Observe the Mind with the Mind

How many times have you gotten “lost in thought”? Your mind is thinking one thought after another, and you’re not present to what’s happening in the moment.

But there is a way we can move beyond constant thinking and attachment to our thoughts. It’s about cultivating and becoming a witness in our lives. The witness is a simple awareness of your thoughts, feelings, and emotions in the present moment. Becoming the witness gives us the ability to watch our life as a movie unattached to any outcome. We use the mind to observe the mind.

That is, with consciousness or loving awareness, we can become the one who knows, the witness that observes the workings of the mind without judging or criticizing.

When we start to pay attention to our minds, we become familiar with the inner landscape of thoughts and beliefs that run our world. Our thoughts are pretty much constant, and one thought leading to the next and the next. Thoughts keep coming through – words, images, visions, memories, and plans.

The mind is critical to our happiness and contributes to our suffering.
Understanding our minds and realizing that our thoughts are real, but not true, is the doorway to liberation. Our thoughts can free us, but they can also imprison us. Freedom lies in understanding our inner landscape.

There are many different ways to think. Some people think visually, some words, some pictures and some through their bodies. As we sit and watch our thoughts, one of the things you may notice is that 90% of thoughts are reruns. Many times, thoughts are repeated, and I’m sorry to say some of it may even be fake news.

A great way to get past this is to learn to name your thoughts. Whispering to yourself the words– planning, remembering, judging, doubting, imagining. Keeping it light, but if you find it’s a painful thought, say to yourself, “thank you, judge, for your opinion, I’m okay for now.” This shifts the identity from believing the thought to acknowledging it without getting into some struggle with it.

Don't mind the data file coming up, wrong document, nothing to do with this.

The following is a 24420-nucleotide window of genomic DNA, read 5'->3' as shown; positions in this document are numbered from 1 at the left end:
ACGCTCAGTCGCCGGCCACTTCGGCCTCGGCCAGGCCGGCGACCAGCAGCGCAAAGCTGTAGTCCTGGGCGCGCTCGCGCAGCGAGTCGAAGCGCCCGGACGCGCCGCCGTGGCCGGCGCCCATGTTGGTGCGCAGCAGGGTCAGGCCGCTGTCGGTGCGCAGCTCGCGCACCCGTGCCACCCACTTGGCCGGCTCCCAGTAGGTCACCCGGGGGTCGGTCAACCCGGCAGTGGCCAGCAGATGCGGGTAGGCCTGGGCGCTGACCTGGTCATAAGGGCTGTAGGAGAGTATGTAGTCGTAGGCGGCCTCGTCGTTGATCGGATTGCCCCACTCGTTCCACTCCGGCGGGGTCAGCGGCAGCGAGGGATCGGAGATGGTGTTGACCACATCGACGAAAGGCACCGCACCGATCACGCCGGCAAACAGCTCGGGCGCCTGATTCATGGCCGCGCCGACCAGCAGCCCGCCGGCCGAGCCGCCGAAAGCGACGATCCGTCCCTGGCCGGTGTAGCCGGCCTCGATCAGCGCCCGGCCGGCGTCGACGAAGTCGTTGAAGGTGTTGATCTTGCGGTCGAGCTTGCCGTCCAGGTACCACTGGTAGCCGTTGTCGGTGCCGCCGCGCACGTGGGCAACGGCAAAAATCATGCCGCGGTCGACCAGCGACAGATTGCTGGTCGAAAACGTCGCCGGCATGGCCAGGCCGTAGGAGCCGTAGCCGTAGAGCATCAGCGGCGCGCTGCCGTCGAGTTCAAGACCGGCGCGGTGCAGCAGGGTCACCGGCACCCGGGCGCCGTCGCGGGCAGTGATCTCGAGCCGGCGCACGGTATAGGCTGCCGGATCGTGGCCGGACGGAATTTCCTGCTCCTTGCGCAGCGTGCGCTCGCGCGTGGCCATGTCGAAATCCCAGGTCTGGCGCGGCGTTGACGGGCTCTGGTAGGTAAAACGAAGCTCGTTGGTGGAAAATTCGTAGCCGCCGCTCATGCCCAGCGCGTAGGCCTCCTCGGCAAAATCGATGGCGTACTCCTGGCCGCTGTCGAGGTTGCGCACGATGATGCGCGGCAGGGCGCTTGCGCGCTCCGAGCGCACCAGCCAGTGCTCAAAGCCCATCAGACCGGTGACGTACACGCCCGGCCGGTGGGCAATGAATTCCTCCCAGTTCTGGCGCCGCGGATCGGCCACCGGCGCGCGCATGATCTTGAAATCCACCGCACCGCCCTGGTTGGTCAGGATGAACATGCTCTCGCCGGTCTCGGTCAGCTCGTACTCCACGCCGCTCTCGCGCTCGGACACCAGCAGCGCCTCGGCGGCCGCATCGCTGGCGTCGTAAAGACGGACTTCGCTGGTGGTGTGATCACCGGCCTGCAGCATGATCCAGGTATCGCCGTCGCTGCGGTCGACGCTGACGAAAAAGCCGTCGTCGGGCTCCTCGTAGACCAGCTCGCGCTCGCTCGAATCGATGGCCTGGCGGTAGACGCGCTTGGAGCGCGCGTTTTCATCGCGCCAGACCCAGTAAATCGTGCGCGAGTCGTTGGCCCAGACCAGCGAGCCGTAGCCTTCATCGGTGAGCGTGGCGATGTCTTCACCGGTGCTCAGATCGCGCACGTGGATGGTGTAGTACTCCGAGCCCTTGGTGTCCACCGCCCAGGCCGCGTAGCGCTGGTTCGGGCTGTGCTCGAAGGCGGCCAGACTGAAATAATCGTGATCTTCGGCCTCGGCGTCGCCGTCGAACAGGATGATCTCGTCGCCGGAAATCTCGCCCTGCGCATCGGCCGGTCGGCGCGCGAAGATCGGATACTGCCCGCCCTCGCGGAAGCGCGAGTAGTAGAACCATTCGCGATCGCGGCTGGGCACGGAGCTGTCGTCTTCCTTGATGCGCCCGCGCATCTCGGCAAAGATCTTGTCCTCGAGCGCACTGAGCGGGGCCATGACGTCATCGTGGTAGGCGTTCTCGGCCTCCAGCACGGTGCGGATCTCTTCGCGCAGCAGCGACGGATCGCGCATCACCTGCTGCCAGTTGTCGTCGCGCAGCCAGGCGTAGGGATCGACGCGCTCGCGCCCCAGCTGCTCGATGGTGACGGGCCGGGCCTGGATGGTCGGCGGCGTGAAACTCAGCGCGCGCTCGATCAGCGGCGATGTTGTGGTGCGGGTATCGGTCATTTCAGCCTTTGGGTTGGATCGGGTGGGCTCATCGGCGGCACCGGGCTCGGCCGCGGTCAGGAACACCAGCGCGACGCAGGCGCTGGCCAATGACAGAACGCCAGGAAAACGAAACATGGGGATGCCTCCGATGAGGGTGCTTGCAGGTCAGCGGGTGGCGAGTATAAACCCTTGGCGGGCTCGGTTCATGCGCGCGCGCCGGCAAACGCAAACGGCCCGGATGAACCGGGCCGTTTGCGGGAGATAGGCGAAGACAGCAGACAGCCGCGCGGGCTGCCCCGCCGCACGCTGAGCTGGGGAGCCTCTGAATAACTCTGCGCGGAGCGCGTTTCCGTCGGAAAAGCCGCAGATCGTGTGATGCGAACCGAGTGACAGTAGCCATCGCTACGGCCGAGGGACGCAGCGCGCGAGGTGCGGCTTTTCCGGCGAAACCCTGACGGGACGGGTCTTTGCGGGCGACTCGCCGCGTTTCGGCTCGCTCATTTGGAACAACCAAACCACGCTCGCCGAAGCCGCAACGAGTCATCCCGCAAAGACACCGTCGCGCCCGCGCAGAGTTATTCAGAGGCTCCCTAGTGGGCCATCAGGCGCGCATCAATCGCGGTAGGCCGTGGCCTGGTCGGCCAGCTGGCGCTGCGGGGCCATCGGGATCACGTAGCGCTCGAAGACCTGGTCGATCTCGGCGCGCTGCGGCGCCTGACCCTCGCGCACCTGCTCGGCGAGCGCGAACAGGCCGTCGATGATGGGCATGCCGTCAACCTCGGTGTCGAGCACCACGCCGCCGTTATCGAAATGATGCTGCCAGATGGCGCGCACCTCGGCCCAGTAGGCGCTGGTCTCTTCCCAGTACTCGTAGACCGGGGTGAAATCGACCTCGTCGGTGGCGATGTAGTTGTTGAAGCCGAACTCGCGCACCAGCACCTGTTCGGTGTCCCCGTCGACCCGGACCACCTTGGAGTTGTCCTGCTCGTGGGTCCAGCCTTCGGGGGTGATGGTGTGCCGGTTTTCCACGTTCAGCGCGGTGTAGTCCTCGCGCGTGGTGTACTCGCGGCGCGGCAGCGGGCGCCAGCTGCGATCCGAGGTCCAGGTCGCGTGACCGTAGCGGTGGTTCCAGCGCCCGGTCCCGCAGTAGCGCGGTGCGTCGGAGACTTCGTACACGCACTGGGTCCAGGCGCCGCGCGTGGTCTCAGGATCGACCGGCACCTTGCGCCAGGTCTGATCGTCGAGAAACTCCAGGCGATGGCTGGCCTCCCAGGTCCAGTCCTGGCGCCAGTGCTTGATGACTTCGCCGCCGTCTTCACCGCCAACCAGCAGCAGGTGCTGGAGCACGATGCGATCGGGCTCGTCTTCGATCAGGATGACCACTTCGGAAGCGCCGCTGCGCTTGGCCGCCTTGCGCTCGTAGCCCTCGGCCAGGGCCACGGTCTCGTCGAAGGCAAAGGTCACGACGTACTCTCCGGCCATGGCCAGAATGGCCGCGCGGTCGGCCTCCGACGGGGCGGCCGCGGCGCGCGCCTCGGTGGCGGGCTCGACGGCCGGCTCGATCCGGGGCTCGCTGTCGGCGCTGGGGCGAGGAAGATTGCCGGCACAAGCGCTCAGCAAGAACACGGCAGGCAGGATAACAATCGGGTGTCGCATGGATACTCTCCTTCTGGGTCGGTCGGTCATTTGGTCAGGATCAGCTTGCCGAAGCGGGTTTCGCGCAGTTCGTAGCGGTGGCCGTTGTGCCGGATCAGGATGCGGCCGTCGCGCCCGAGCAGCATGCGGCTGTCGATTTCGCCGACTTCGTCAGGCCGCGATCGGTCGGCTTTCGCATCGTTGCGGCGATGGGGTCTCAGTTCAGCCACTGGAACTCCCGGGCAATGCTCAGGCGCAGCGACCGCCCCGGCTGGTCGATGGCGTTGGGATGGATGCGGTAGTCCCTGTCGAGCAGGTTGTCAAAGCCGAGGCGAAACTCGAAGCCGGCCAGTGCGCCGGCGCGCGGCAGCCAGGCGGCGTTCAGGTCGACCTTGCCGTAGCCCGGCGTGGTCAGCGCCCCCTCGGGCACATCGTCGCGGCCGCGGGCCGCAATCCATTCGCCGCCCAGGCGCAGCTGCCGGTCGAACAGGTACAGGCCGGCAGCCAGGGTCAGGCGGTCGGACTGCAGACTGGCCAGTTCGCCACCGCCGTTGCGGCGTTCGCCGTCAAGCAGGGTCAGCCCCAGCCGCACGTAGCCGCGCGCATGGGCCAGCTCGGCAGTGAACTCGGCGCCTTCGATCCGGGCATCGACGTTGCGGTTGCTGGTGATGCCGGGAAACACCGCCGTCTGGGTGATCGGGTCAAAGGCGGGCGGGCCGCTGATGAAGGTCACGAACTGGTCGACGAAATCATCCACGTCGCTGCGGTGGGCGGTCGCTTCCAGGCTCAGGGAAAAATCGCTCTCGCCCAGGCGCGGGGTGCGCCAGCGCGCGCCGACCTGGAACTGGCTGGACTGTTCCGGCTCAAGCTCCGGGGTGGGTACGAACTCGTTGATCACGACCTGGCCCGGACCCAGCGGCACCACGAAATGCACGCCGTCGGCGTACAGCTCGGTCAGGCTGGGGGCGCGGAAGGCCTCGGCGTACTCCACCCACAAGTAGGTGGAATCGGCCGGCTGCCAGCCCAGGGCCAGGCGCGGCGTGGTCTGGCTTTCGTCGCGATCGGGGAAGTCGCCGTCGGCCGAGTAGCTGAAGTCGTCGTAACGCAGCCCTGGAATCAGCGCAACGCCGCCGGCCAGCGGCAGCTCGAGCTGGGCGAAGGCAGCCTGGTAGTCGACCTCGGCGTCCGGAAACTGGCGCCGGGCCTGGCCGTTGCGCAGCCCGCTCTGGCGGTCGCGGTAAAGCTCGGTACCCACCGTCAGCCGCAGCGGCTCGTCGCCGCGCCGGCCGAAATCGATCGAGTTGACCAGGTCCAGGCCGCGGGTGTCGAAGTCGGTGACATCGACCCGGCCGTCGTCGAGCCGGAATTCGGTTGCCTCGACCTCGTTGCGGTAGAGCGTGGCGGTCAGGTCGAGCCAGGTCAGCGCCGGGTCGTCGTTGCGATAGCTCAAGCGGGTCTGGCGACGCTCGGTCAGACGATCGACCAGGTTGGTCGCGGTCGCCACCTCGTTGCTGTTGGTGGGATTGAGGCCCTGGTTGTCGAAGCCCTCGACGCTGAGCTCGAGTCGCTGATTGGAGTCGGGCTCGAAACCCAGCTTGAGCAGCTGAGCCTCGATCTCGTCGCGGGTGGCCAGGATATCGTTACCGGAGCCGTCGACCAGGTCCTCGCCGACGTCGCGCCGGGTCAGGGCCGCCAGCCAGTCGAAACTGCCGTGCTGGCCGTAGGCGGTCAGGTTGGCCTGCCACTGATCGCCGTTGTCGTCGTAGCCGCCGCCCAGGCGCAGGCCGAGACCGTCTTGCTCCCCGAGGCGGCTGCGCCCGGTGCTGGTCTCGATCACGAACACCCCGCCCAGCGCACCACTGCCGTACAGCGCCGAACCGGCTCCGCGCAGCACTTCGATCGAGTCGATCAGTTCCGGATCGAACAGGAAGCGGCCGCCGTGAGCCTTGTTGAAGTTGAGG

Since our thoughts can be repetitious, begin to notice your top 10 tunes. For example, “How am I going to get my taxes done in time?” That may be thought #1. Or “I’m worried about something going on with my daughter.” Thought #2, and so on. Then when the mind revisits the thought, you can name it; “Oh thought #1, thank you.”

Learn to look at your thoughts as “an interesting story.” Not identifying with them, but just observing. Not judging thoughts as good or bad but just observing. Perhaps relating to them with, “Oh, that’s an interesting story.”

All these thoughts we have are normal. We have judging thoughts, planning thoughts, anxious thoughts, loving thoughts, all kinds of thoughts. The thing to do is to hold your thoughts lightly. Notice the content of your thoughts. Are they worry or self-judging? When you name your thoughts, you will begin to notice they will start to dissolve. You may even realize how insubstantial some of your thoughts are. Again, being the witness is extremely helpful in releasing charged thoughts.

As we become more aware, it allows us to play with our thoughts and change them, so they serve us. Think of the thoughts that don’t have your best interest in mind, why continue to think them? Begin to think thoughts that will serve you in loving-kindness and compassion.

Stepping out of thought and beginning to let go, you will notice you will start to live from your heart instead of your mind.